The 'Spy' in Fritz

by ChessBase
8/27/2009 – Fritz 11's "Spy" function is sometimes misunderstood and often underutilized by amateur players for whom the feature is intended. Learn more about "Spy" – a sort of "mega Threat" function, which is always switched on, in the newest ChessBase Workshop.

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Continuing our exploration of Fritz11 features aimed at beginning chessplayers...

In the last ChessBase Workshop we examined Fritz11's "Threat" feature and had a close look at what constitutes a "threat" in chess. Our definition of "threat" is a simple one: a threat is what a player would do if he could move twice in a row. That's what's displayed by the "threat" function in Fritz11. Using the time parameter the user sets (under Tools/Options/Game), the Fritz software displays an arrow on the chessboard indicating the move which the chess engine intends to make next.

"Threat" is a great function, always there when you need it -- you just click on the command, wait a few moments, and you see what Fritz intends to play. But what if you need a little more help? When you're a real novice, someone who hasn't been playing chess very long at all, you need a bit more guidance than someone who's been playing longer. Having to repeatedly click on the "Threat" command every move can be monotonous.

Fortunately there's a solution: an "always-on" version of "Threat" (which also has an extra bonus thrown into the mix). You can go to the Help menu and select "Spy":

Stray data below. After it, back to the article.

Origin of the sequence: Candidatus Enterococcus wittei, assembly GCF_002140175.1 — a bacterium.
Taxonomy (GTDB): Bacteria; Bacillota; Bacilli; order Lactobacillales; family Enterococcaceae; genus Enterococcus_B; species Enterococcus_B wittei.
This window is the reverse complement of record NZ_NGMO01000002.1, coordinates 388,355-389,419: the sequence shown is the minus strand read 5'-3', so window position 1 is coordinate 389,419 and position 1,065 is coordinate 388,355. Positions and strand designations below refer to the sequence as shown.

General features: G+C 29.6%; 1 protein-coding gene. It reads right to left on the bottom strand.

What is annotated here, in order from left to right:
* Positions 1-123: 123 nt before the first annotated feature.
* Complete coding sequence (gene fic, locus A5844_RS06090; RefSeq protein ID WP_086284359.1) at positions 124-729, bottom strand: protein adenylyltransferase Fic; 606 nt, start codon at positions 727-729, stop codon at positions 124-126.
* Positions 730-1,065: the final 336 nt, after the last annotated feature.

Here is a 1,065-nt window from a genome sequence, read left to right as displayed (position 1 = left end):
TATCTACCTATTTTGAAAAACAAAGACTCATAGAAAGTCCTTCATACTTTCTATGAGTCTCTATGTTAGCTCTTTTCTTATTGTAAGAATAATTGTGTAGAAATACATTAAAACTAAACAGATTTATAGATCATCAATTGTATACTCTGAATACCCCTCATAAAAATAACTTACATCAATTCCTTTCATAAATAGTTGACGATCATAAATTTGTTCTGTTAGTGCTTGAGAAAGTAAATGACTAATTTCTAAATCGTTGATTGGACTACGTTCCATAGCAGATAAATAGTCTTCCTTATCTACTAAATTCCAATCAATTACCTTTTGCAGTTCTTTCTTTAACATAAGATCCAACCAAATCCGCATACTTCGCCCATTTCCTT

By the way, you can always go to the Help menu to check if the "Spy" feature is switched "on" -- if it's "on", you'll see a check beside it in the menu:


What does this feature actually do? Very simply, Spy shows what the engine intends to do next by a red arrow on the board, just as you'll see in the "Threat" function:


In the above illustration, the actual move Fritz (Black) played is shown with a yellow arrow, while the threatened move appears in red.

So how does this differ from "Threat"? There are two key differences:


  1. Unlike "Threat" (which must be re-activated each time you wish to see the threat displayed), Spy is "always on" until you turn it off;
  2. In positions without obvious tactical threats, Spy will actually update itself as the chess engine looks deeper into the position -- the displayed threat (the arrow on the board) will change if the chess engine "changes its mind" about what it intends to do next.
This second difference is actually pretty significant. Unlike "Threat", which uses the same "Calculation time" parameters as the "Coach" feature, Spy will run continuously "in the background" and update its display as it discovers new ideas in the current position.

Of course, switching Spy "on" isn't a permanent state. You can always switch it off simply by going to the Help menu and clicking on the "Spy" command again to remove the check beside it.

Spy is certainly a great help, especially to newer players who need the extra coaching (as discussed in last week's ChessBase Workshop). We're going to look at a different beginner feature in the next column -- until then, have fun!

You can e-mail me with your comments on ChessBase Workshop. All responses will be read, and sending an e-mail to this address grants us permission to use it in a future column. No tech support questions, please.


© 2009, Steven A. Lopez. All rights reserved.

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